Paul McCartney – Good Evening London 2009 (Piccadilly Circus PCCD-92/93/94)

Good Evening London 2009 (Piccadilly Circus PCCD-92/93/94)

02 Arena, London, England – December 22nd, 2009

Disc 1 (62:14):  Introduction, Magical Mystery Tour, Drive My Car, Jet, Only Mama Knows, Flaming Pie, Let Me Roll It, Highway, The Long And Winding Road, I Want To Come Home, My Love, Blackbird, Here Today, Dance Tonight, And I Love Her

Disc 2 (71:38):  Eleanor Rigby, Leaning On A Lampost, Something, Mrs Vanderbilt, Sing The Changes, Wonderful Christmas Time, Band On The Run, Ob-La-Di Ob-La-Da, Back In The USSR, I’ve Got A Feeling, Paperback Writer, A Day In The Life/Give Peace A Chance, Let It Be, Live And Let Die, Hey Jude

Disc 3 (34:21):  Day Tripper, Lady Madonna, Get Back, Yesterday, Helter Skelter, Mull Of Kintyre, Sgt Pepper/The End

Paul McCartney closed the short Good Evening Europe tour with his first concert at the O2 Arena in London, just three days before Christmas.  Piccadilly Circus use a clear but thin audience recording of the entire concert.  The top end is very clear but the bottom frequencies are very thin.  While it serves as a nice document of the show, it’s not up to the standard of contemporary audience recordings.

Also, unlike the other Piccadilly Circus releases from this tour, there are no bonus tracks.  Good Evening London 2009 contains the entire two and a half hour concert in total with no extras included spread out over three CDs.   

Nevertheless it is an outstanding performance in front of a warm London crowd.  A review of the show in the Telegraph stated that:  “Having gone on X Factor to demonstrate how a real star does it, Paul McCartney used his only UK concert of 2009 as a showcase for an epic display of back-to-basics music-making. Armed only with his four-piece band and the greatest collection of hits in pop history, he travelled back and forth across the decades like the Dr Who of rock’n’roll. After almost three hours, he wrapped it up with Sgt Pepper’s Lonely Hearts Club Band, but looked as if he’d have been quite happy to carry on all night until the trains started running again.

“The most striking part about it was the way McCartney and band just stood up there and played, without assistance from sequencers, samples, dancing girls or orchestras (though there was a dramatic late appearance by the bagpipers of the Balmoral Highlanders on Mull Of Kintyre, one of several rarely-played songs refurbished for the occasion). Obviously picking the right players helps. The long-serving Paul “Wix” Wickens was at the keyboards, supplying everything from the organ counterpoint on Let It Be or the synthesised orchestrations in The Long And Winding Road to the swirling maelstrom effects in a hugely effective A Day In The Life. The physical bulk of drummer Abe Laboriel accurately reflects the concussive force of his playing, while guitarists Brian Ray and Rusty Anderson handled the riffs, licks and power chords with nonchalance.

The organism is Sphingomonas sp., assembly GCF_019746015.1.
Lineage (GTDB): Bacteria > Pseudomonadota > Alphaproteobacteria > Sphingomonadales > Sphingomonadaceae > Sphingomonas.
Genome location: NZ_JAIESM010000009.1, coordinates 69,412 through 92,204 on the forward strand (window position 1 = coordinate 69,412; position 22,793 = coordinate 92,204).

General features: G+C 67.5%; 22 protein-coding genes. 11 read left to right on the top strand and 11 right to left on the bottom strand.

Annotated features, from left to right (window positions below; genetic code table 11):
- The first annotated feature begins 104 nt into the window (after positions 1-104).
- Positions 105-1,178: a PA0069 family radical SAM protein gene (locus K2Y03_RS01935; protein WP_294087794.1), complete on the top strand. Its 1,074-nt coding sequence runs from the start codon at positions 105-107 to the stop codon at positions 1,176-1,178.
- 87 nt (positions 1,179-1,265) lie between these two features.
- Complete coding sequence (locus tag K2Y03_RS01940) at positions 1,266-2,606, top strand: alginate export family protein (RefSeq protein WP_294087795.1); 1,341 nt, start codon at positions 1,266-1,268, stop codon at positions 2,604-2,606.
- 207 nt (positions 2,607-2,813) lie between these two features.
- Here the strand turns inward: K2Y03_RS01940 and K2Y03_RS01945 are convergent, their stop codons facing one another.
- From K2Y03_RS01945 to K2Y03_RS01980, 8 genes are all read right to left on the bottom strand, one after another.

“Whatever elixir the 67-year-old Macca is running on remains a mystery, but he seems to get a huge charge from performing to an audience, especially one which is bombarding him with waves of adoration. Structuring a set from such a huge catalogue must be a real brainteaser, but he struck an effective balance between raunchy Beatles’ nuggets (Get Back, Day Tripper, Lady Madonna) and Beatles’ ballads (Eleanor Rigby, Yesterday), highlights from Wings (souped-up versions of Jetand Band On The Run) and solo material. Standout among the latter was a scintillating Sing The Changes, from the Electric Arguments album.

“There was a sense, too, that McCartney was finding himself again after the traumas of the Heather Mills’ years. My Love came with a heartfelt dedication to the late Linda, and he used Here Today and a version of Somethingto summon the spirits of John Lennon and George Harrison. But dying before he gets old looks like the last thing on Macca’s mind. (“Paul McCartney at the O2, London, review” by By Adam Sweeting.)

The setlist remains similar to the other stops on the tour.  Before “Something,” while Paul is speaking about George’s love for the ukulele, plays a little bit of “Leaning On An Lampost” by George Formby as an introduction.  Also “Wonderful Christmas Time,” played as an encore in Cologne, is played earlier in the set after “Sing The Changes.”  In the encores he plays “Mull Of Kintyre,” one of his biggest hits in Britain and played only at this show.  Good Evening London 2009is packaged in a three disc fatboy jewel case with thick one-sided inserts.  It’s a good memento of the show although it makes one wish better tapes exist.   

Share This Post

Like This Post


Related Posts


    Leave a Reply

    Thanks for submitting your comment!

    Recent Comments

    Editor Picks